Spellbinding David Bowie-Inspired Ballet Makes NYC Debut

Star Dust performed at Joyce Theater in New York City.
Moira Geist

Star Dust performed at Joyce Theater in New York City.

Wednesday (Jan. 25) night in New York City, I learned you haven't truly lived until you've watched a shirtless ballet dancer lip sync David Bowie while strutting 30-plus-feet across stage on his tip toes, defiantly staring down the audience from beneath the iconic Aladdin Sane makeup.

As anyone who's seen concert footage of Bowie during his Ziggy Stardust era can attest, there's something physical about Bowie's glam period you don't quite understand until you see it performed on stage. There's a lithe, prowling-animal sensuality to early career Bowie -- he oozed sex without necessarily being sexy; he exuded confidence without any bravado. 

Breeann Birr

So to that end, Star Dust -- a modern ballet making its New York premiere this week (following a Detroit debut last year) at the Joyce Theater performed by Complexions Contemporary Ballet -- makes more sense in terms of honoring the late icon than watching contemporary artists cover Bowie songs in concert. You're never gonna one-up Bowie with a live cover, but by playing the familiar studio recordings and pairing them with modern dance, you're reminded of the bewitching sensuality stuffed into the vast majority of Bowie's early songs. While the sexuality in "Space Oddity" or even "Rock N' Roll Suicide" might be easily forgotten, when you watch a professional dancer performing to those tracks, that sexuality is suddenly front and center.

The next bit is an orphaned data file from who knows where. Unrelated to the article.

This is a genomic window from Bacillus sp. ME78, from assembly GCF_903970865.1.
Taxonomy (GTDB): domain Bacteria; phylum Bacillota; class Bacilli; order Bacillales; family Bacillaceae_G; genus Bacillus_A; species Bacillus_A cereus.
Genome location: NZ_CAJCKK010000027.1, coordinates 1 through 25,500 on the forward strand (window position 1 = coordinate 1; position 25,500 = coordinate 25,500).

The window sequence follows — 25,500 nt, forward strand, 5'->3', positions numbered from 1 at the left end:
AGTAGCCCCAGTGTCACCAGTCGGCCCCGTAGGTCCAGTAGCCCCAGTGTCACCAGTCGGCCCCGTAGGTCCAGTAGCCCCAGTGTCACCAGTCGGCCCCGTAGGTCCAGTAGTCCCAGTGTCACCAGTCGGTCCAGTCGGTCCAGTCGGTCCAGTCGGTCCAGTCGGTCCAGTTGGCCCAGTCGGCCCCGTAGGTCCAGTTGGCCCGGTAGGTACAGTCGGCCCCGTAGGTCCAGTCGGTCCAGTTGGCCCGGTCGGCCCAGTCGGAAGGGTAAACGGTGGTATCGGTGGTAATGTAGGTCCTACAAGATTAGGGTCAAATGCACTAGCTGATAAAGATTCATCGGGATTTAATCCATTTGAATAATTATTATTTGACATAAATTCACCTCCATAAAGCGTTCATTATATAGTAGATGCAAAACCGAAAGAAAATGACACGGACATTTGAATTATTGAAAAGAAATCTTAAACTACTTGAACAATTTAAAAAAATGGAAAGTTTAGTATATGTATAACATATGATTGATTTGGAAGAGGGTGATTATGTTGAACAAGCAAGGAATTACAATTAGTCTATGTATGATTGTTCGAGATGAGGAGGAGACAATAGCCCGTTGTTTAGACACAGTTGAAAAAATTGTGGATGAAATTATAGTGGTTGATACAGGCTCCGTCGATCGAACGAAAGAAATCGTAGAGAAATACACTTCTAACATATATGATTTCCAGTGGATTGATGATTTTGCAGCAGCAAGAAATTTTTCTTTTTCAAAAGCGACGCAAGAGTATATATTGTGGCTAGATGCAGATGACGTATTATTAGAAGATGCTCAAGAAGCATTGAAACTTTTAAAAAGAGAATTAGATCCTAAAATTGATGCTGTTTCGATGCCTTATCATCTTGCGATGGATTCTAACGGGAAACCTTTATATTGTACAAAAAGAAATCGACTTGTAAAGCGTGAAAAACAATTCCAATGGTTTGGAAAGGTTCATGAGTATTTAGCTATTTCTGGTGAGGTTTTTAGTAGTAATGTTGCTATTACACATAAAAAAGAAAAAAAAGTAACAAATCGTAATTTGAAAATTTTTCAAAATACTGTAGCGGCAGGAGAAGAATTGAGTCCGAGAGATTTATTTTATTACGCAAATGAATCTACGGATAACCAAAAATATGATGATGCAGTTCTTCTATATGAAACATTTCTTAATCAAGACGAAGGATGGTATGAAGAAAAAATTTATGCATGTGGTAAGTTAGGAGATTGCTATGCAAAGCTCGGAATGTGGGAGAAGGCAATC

Of course, Star Dust wouldn't work if the choreography were slapdash. But this ballet -- which began taking shape far before his death -- isn't a cheap capitalization, but a thoughtful exploration by choreographer Dwight Rhoden of the way movement reveals additional layers of Bowie's music (something Bowie himself did onstage, mimicking everything from Pierrot the Clown to kabuki over the course of his career).

Opening with strains of "Warzsawa" before moving into Blackstar's "Lazarus," the musical program includes "Changes," "Life On Mars," "Space Oddity," "1984," a Peter Gabriel cover of "Heroes," "Modern Love," "Rock N' Roll Suicide," "Young Americans" and an encore to "Let's Dance." Sure, it's always going to be fun to hear Bowie songs blasted over a great soundsystem like the one at the Joyce Theater, but more importantly, the dancers in the Complexions Company are utterly transfixing during the Star Dust program.

Breeann Birr

Even when his music veered into straightforward rock territory, Bowie himself rarely gave into cock rock posturing, so watching a troupe of 15 or so dancers cop a cat-ate-the-canary cabaret attitude while bending and twisting with balletic grace to "classic rock" songs not only made sense, but was an enrapturing delight. I looked around a few times and can honestly say I've never seen more people smiling (or fighting the urge to break into dance) at a ballet.

While "Rock N' Roll Suicide" was an emotional highlight (I saw legit tears in the audience after a lovely, mostly solo dance), the elegiac staging of "Lazarus" was almost as affecting as that song's memorable music video. On the lighter side, "Modern Dance" was pure ecstasy, with the dancers cheekily wiggling jazz hands during the "never wave bye-bye" line, and "Young Americans" was similarly joyous. Even "1984," not a particularly beloved Bowie song, was impossible to look away from thanks to a funky, frenetic performance.

Breeann Birr

When it ended, the audience was practically ravenous for more. There have been no shortage of Bowie tributes following his death more than a year ago, but if you're in New York City and a Bowie fan, Star Dust is a must -- whether you think you enjoy the ballet or not. And considering how inventive, emotionally satisfying and just plain joyful the it was, I'm hoping it lives beyond its scheduled run through Feb. 5, 2017.

Check out dates and times for Star Dust, which is preceded by a more abstract but also beguiling ballet called Gutter Glitter set to an enveloping sonic collage, at the Joyce Theater's website

Breeann Birr